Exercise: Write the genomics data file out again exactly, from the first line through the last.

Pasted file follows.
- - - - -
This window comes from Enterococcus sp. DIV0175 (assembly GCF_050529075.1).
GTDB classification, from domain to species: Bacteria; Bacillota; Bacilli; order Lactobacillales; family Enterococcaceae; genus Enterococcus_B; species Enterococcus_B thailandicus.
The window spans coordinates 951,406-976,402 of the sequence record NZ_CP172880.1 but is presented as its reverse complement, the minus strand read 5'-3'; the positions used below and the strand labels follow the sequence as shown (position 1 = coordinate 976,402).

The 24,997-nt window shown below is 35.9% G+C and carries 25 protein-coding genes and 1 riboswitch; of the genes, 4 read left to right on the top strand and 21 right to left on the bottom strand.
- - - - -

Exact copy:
This window comes from Enterococcus sp. DIV0175 (assembly GCF_050529075.1).
GTDB classification, from domain to species: Bacteria; Bacillota; Bacilli; order Lactobacillales; family Enterococcaceae; genus Enterococcus_B; species Enterococcus_B thailandicus.
The window spans coordinates 951,406-976,402 of the sequence record NZ_CP172880.1 but is presented as its reverse complement, the minus strand read 5'-3'; the positions used below and the strand labels follow the sequence as shown (position 1 = coordinate 976,402).

The 24,997-nt window shown below is 35.9% G+C and carries 25 protein-coding genes and 1 riboswitch; of the genes, 4 read left to right on the top strand and 21 right to left on the bottom strand.